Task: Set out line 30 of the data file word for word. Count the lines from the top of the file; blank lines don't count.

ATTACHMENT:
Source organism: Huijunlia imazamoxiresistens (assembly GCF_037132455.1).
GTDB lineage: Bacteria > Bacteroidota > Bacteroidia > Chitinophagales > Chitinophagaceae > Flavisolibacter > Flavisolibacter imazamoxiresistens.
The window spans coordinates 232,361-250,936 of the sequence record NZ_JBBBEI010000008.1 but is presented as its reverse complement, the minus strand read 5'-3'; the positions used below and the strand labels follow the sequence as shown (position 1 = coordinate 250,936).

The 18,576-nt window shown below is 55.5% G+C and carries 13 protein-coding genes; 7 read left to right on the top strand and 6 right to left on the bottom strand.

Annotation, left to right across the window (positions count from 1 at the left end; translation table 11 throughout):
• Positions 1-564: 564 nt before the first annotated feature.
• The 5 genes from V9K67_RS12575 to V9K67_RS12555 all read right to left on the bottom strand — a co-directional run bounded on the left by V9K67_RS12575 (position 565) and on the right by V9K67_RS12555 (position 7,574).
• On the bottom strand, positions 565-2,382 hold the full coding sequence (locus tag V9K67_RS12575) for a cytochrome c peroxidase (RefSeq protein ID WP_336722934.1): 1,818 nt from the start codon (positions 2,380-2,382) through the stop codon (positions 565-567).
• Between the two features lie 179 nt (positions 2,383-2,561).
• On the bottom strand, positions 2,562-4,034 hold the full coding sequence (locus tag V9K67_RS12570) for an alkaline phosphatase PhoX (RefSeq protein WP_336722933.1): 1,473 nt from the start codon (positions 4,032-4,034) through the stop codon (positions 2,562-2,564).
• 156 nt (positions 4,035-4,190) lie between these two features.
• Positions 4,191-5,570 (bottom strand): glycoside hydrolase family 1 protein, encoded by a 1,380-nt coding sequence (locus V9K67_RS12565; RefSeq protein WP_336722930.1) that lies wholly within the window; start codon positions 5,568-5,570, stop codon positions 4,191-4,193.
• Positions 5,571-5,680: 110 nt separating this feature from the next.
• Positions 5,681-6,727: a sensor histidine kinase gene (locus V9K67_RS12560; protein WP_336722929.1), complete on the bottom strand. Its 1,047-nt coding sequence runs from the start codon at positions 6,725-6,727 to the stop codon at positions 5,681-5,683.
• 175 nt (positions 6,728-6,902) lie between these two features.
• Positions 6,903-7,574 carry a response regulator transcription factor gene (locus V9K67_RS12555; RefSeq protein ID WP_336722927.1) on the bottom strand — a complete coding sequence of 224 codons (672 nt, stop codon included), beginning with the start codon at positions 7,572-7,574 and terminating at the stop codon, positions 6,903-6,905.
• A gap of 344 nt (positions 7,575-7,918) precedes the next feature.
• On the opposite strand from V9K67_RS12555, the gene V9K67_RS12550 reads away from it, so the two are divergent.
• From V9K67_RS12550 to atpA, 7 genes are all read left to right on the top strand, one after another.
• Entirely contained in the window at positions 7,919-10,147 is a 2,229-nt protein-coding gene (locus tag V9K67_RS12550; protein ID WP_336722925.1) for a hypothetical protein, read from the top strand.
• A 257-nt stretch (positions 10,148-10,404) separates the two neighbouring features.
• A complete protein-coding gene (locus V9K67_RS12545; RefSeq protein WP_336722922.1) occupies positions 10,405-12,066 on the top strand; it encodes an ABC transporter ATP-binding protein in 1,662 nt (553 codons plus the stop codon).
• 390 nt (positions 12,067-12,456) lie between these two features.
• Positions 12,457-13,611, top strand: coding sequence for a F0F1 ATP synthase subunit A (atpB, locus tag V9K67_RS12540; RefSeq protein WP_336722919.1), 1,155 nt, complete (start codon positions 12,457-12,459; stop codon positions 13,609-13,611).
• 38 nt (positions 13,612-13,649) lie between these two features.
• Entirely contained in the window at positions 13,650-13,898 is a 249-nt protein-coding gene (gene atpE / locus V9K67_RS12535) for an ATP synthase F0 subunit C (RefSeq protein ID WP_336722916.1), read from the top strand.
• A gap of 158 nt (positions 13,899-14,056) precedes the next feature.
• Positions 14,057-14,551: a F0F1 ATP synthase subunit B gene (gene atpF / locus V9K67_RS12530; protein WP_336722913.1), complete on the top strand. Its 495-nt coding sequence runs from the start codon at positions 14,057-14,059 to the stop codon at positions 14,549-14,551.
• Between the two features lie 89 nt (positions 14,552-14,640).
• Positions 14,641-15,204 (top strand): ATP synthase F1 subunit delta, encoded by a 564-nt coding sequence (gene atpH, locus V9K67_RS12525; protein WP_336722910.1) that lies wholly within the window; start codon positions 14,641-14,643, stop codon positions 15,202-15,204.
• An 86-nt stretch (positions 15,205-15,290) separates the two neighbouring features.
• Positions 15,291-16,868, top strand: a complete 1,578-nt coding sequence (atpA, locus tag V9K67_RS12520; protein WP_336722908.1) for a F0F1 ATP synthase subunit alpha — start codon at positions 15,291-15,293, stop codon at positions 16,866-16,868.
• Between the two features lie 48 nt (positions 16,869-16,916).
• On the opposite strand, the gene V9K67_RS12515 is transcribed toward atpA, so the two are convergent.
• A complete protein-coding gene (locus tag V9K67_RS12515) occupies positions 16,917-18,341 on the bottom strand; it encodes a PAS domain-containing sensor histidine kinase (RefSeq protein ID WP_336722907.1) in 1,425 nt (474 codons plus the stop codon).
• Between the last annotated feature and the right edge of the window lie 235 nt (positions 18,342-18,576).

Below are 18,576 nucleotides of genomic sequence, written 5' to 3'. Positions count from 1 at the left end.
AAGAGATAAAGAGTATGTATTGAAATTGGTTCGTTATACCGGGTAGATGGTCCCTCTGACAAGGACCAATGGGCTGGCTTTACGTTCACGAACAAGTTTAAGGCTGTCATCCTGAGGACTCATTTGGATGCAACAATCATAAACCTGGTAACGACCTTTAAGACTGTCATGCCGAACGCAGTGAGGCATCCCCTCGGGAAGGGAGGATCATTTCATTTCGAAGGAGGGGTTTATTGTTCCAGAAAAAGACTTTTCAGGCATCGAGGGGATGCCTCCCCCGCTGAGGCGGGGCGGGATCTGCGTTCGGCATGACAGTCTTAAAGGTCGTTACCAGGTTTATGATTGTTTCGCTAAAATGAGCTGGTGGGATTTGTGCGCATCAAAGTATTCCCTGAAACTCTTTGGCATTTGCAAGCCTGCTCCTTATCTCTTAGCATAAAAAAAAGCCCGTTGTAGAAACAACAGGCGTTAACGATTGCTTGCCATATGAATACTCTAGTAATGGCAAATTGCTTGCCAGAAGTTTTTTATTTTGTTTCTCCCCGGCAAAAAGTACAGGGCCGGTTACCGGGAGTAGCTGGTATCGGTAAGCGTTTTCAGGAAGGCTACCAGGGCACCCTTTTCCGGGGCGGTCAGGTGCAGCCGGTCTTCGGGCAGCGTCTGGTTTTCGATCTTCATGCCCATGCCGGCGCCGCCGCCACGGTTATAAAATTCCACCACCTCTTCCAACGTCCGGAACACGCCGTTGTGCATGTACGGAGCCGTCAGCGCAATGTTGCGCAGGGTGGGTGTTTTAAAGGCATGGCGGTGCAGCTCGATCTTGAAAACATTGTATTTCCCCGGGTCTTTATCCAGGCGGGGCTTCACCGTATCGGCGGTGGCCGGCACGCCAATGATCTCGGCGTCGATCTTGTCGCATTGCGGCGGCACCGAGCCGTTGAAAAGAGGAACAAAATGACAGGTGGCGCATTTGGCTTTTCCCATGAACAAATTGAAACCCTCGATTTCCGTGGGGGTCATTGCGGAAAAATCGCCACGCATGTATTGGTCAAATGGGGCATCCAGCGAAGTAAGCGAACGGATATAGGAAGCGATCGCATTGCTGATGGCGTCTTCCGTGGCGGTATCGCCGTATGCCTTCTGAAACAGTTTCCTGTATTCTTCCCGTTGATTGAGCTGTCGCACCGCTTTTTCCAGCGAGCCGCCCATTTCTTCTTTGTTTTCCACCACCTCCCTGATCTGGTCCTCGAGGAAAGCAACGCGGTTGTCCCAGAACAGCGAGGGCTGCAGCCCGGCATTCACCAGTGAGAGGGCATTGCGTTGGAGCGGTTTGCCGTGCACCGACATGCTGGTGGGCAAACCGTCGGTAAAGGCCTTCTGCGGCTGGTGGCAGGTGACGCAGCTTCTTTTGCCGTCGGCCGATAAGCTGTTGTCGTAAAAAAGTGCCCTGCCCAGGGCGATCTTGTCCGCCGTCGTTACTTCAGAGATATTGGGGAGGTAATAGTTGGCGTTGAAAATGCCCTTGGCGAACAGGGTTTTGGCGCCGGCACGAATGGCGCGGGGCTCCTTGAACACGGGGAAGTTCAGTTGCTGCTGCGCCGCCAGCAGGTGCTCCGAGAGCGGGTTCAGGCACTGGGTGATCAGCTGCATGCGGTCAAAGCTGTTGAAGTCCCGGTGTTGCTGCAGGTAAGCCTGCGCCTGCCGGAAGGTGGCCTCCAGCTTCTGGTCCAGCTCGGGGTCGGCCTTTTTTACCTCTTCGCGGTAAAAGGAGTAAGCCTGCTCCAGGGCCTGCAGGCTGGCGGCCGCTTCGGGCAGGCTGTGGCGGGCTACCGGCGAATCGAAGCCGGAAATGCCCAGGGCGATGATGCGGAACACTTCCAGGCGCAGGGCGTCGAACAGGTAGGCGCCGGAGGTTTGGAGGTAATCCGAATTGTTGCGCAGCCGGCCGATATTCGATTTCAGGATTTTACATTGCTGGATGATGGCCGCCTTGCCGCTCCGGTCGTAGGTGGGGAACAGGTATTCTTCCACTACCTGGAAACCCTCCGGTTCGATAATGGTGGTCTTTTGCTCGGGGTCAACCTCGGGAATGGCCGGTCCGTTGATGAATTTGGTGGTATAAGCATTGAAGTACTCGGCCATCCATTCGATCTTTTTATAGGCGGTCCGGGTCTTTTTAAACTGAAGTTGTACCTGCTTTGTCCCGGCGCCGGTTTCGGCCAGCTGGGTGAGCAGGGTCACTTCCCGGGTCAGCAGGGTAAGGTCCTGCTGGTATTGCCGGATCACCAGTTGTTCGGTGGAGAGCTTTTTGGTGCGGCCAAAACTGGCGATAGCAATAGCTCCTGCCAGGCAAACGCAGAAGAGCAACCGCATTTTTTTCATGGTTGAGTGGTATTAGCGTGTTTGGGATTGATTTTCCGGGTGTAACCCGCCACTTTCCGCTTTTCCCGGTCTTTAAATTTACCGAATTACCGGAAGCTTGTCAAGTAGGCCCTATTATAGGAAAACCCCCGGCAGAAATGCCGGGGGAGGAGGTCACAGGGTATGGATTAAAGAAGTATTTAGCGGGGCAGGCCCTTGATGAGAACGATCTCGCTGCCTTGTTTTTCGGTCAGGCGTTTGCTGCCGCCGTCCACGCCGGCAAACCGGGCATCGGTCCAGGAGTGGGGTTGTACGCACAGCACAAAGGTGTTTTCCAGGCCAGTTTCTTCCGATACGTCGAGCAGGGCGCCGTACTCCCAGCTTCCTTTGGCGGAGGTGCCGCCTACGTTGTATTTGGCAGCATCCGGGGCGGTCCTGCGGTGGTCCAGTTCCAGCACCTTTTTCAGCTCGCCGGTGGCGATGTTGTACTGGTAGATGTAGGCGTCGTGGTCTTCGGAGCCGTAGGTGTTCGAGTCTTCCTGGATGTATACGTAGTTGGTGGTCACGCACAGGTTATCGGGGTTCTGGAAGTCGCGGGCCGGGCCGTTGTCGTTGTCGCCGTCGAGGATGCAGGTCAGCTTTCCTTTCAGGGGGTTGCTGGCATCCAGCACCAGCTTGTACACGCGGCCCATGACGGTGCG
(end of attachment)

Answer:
• Positions 14,641-15,204 (top strand): ATP synthase F1 subunit delta, encoded by a 564-nt coding sequence (gene atpH, locus V9K67_RS12525; protein WP_336722910.1) that lies wholly within the window; start codon positions 14,641-14,643, stop codon positions 15,202-15,204.